bird in hand

Academic Idioms

Posted by on June 22nd, 2018 | 0 comments

This is just a few to get us started – academic idioms as flash cards!

Test yourselves, try to use them, suggest others in the comments below!

Can anyone see which of the idioms is illustrated in this post’s featured image? Have you ever felt like this? Let us know about it in the comments!

  1. I disagreed, but since he’s my boss I decided to eat humble pie.
  2. Pretend that you agree with someone so as to avoid negative consequences.
  1. Stop beating around the bush! Just say what you want to say!
  2. Avoiding the main point in an argument.
  1. I drew the short straw when it came to job placement. My colleagues went to tropical countries but they sent me to Iceland!
  2. To receive something that is not as attractive than the things other people receive.
  1. Please keep me in the loop, John. I need to know all the latest developments!
  2. You are aware of the latest details relating to an ongoing situation.
  1. Banning hooliganism by banning football is like throwing out the baby with the bath water!
  2. Taking extreme steps to solve a problem so that the overall effect is worse than the original problem.
  1. Farming is their bread and butter. It’s their only source of income.
  2. Main means of earning money.
  1. When she told me she loved me I felt like I was on cloud nine.
  2. Extremely happy!
  1. Samsung and Apple are neck and neck in terms of sales.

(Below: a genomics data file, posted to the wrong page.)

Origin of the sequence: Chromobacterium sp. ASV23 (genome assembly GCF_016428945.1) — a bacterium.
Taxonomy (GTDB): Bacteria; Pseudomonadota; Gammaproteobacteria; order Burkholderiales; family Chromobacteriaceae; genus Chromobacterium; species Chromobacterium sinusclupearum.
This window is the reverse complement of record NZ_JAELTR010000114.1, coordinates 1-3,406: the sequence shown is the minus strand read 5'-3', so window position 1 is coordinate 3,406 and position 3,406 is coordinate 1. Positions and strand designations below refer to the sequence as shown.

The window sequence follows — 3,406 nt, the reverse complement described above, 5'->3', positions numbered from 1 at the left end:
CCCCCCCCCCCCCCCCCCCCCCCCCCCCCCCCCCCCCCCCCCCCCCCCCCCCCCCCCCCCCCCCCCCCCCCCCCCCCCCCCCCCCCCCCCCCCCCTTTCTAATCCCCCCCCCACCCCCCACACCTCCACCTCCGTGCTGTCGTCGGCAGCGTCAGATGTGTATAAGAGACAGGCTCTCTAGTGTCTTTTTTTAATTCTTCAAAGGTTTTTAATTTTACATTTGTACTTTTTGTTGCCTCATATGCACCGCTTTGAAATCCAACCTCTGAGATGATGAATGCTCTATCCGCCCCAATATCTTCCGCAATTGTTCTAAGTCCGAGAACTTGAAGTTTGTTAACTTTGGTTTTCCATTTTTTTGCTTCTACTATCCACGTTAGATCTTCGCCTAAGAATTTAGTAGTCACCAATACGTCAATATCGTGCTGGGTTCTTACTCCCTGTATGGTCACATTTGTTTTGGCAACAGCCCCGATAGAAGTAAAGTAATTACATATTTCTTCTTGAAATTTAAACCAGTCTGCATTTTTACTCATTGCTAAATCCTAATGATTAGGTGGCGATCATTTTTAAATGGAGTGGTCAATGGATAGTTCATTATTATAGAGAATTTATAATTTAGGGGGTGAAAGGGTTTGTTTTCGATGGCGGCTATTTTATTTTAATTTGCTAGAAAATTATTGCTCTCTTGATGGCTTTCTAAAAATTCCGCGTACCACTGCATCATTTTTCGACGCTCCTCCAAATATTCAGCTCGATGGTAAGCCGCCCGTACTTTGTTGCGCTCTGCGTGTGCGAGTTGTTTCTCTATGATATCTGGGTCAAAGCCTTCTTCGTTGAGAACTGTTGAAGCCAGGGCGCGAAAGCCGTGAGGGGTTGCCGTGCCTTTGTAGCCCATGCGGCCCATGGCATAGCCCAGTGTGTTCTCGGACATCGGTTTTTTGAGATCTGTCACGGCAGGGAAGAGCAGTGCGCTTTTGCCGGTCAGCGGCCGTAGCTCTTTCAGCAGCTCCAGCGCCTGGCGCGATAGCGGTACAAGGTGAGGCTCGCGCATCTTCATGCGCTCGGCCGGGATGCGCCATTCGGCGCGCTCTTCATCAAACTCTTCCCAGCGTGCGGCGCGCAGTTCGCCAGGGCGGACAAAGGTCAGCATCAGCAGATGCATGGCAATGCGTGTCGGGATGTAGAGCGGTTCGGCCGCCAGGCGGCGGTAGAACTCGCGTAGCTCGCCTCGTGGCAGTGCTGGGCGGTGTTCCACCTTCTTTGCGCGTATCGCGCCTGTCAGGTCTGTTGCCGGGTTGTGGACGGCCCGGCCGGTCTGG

2. Competing at an equal level.
  1. I don’t want to make all those people redundant, but I suppose I’ll have to bite the bullet.
  2. When you do something you don’t really want to do, but you have to.
  1. Innovation starts to happen when people think outside the box.
  2. Using original thought to think about a problem.
  1. He gave me a hard time when he was my boss, but now the shoe is on the other foot. I’m his boss!
  2. When the roles of leader and follower are reversed, unfortunately for the new follower!
  1. The gig economy is a grey area in terms of taxation and employment benefits.
  2. A situation in which meanings are less clear and often ignored.
  1. When people complain about the public sector, they’re barking up the wrong tree. The private sector is much worse!
  2. Looking in the wrong place for something, or talking about something irrelevant.

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